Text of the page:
Thursday, May 03, 2007

It's one thing to praise your kids. That's good. It may be bad, however, to praise them too much. In fact, if you constantly tell your kid s/he's smart, you may be causing your child to actually underestimate his /her abilities. A study was conducted in a fifth grade class. Four groups were given a task. Three of the groups were told, "Very good. You must have worked hard on this." One group was told, "Very Good. You are very smart at this." The groups were asked to pick a new task. The groups that were told they worked hard picked a more difficult taks than the first one. The group that was told they were smart picked an easier task than the first one.

Why did this happen? “When we praise children for their intelligence,” Dweck wrote in her study summary, “we tell them that this is the name of the game: Look smart, don’t risk making mistakes.” And that’s what the fifth-graders had done: They’d chosen to look smart and avoid the risk of being embarrassed.

Since the late 60s, schools have been eliminating competitions where some people win and some people lose because they didn't want children to label themselves as losers. Self-esteem building became the goal, and not in the sleeping with students sense popular at Now Toronto Magazine. No, "Soccer coaches stopped counting goals and handed out trophies to everyone. Teachers threw out their red pencils. Criticism was replaced with ubiquitous, even undeserved, praise," the article says.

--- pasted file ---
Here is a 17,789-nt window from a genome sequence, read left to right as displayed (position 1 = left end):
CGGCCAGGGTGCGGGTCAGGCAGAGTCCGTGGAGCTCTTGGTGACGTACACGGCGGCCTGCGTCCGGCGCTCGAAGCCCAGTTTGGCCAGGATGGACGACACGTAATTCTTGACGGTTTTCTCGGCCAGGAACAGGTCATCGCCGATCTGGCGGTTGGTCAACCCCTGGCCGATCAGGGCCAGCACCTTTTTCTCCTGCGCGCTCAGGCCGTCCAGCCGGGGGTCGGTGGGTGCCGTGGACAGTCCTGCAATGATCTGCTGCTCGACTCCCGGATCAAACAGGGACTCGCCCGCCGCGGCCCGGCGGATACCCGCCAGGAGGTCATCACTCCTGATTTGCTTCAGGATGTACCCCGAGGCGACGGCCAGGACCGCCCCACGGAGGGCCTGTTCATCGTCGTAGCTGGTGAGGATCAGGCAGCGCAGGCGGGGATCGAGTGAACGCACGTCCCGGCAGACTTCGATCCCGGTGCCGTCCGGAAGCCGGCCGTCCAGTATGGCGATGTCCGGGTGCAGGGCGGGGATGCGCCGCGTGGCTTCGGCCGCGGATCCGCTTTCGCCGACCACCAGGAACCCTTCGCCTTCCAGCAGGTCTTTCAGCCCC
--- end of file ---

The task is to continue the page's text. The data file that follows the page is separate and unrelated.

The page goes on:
After reviewing those 200 studies, Baumeister concluded that having high self-esteem didn’t improve grades or career achievement. It didn’t even reduce alcohol usage. And it especially did not lower violence of any sort. (Highly aggressive, violent people happen to think very highly of themselves, debunking the theory that people are aggressive to make up for low self-esteem.)

In fact, these students become risk averse, and maintaining their image become their first priority, and become more competitive and engage in activities designed to tear people down. And these students turn to cheating as an avoidance strategy, which is why schools are banning iPods: kids are using them to cheat.

And what happens at work?

At most workplaces, failure to achieve a goal or complete a task isn't rewarded with a ribbon, or automatic advancement through the company. Instead, the consequences can be disastrous. My boss recently told me she saw a report on TV that said when these "Everyone-gets-a-ribbon" kids get reprimanded at work they cry. Which makes it odd that within three days, I see an article entitled "Is it Ever Acceptable to Cry at Work?" And that article's advice? Use tears sparingly. "crying, as any toddler knows, can be a lethal weapon to get what you want. Tears are sometimes a signal to our colleagues not to mess with us on that particular day or topic," but "in most cases tears still tend to look like a loss of control," so don't cry. The fact that that piece of advice (don't cry at work) has to be printed in a newspaper is a good indicator of what the "self-esteem" movement in education produces.

Hmm. That does, however, explain some of my career choices. . .

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